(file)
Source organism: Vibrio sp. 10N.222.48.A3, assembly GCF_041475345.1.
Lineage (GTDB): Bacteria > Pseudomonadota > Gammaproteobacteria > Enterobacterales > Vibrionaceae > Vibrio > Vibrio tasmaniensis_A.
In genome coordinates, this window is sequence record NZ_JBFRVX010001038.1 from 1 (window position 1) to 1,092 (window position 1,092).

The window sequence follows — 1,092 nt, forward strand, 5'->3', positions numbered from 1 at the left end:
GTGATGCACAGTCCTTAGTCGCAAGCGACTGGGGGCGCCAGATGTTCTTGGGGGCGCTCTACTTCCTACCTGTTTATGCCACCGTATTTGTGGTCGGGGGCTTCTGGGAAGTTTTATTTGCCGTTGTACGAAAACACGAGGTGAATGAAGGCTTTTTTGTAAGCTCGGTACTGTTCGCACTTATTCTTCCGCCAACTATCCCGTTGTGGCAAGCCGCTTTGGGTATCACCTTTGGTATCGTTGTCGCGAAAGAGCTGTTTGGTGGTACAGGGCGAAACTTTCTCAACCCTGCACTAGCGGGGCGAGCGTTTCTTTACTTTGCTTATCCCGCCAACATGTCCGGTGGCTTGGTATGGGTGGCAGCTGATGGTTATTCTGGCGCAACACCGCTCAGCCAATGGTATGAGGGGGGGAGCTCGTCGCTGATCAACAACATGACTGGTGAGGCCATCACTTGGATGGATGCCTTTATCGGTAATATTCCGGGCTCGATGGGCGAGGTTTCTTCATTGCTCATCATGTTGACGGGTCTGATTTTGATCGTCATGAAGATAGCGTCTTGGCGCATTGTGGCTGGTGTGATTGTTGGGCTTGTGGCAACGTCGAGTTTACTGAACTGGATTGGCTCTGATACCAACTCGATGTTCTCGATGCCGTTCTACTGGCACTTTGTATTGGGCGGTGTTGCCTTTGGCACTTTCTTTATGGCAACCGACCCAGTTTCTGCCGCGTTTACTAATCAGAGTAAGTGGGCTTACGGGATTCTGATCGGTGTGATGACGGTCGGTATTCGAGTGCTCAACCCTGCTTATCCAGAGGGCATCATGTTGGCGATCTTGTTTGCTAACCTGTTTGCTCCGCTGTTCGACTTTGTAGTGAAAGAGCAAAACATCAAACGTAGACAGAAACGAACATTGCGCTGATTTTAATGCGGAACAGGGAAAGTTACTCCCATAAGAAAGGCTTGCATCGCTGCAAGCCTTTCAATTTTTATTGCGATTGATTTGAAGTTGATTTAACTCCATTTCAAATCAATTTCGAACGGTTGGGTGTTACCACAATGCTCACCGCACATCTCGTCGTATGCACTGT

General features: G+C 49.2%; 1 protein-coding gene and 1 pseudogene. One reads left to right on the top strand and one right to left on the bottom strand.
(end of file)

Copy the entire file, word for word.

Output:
Source organism: Vibrio sp. 10N.222.48.A3, assembly GCF_041475345.1.
Lineage (GTDB): Bacteria > Pseudomonadota > Gammaproteobacteria > Enterobacterales > Vibrionaceae > Vibrio > Vibrio tasmaniensis_A.
In genome coordinates, this window is sequence record NZ_JBFRVX010001038.1 from 1 (window position 1) to 1,092 (window position 1,092).

The window sequence follows — 1,092 nt, forward strand, 5'->3', positions numbered from 1 at the left end:
GTGATGCACAGTCCTTAGTCGCAAGCGACTGGGGGCGCCAGATGTTCTTGGGGGCGCTCTACTTCCTACCTGTTTATGCCACCGTATTTGTGGTCGGGGGCTTCTGGGAAGTTTTATTTGCCGTTGTACGAAAACACGAGGTGAATGAAGGCTTTTTTGTAAGCTCGGTACTGTTCGCACTTATTCTTCCGCCAACTATCCCGTTGTGGCAAGCCGCTTTGGGTATCACCTTTGGTATCGTTGTCGCGAAAGAGCTGTTTGGTGGTACAGGGCGAAACTTTCTCAACCCTGCACTAGCGGGGCGAGCGTTTCTTTACTTTGCTTATCCCGCCAACATGTCCGGTGGCTTGGTATGGGTGGCAGCTGATGGTTATTCTGGCGCAACACCGCTCAGCCAATGGTATGAGGGGGGGAGCTCGTCGCTGATCAACAACATGACTGGTGAGGCCATCACTTGGATGGATGCCTTTATCGGTAATATTCCGGGCTCGATGGGCGAGGTTTCTTCATTGCTCATCATGTTGACGGGTCTGATTTTGATCGTCATGAAGATAGCGTCTTGGCGCATTGTGGCTGGTGTGATTGTTGGGCTTGTGGCAACGTCGAGTTTACTGAACTGGATTGGCTCTGATACCAACTCGATGTTCTCGATGCCGTTCTACTGGCACTTTGTATTGGGCGGTGTTGCCTTTGGCACTTTCTTTATGGCAACCGACCCAGTTTCTGCCGCGTTTACTAATCAGAGTAAGTGGGCTTACGGGATTCTGATCGGTGTGATGACGGTCGGTATTCGAGTGCTCAACCCTGCTTATCCAGAGGGCATCATGTTGGCGATCTTGTTTGCTAACCTGTTTGCTCCGCTGTTCGACTTTGTAGTGAAAGAGCAAAACATCAAACGTAGACAGAAACGAACATTGCGCTGATTTTAATGCGGAACAGGGAAAGTTACTCCCATAAGAAAGGCTTGCATCGCTGCAAGCCTTTCAATTTTTATTGCGATTGATTTGAAGTTGATTTAACTCCATTTCAAATCAATTTCGAACGGTTGGGTGTTACCACAATGCTCACCGCACATCTCGTCGTATGCACTGT

General features: G+C 49.2%; 1 protein-coding gene and 1 pseudogene. One reads left to right on the top strand and one right to left on the bottom strand.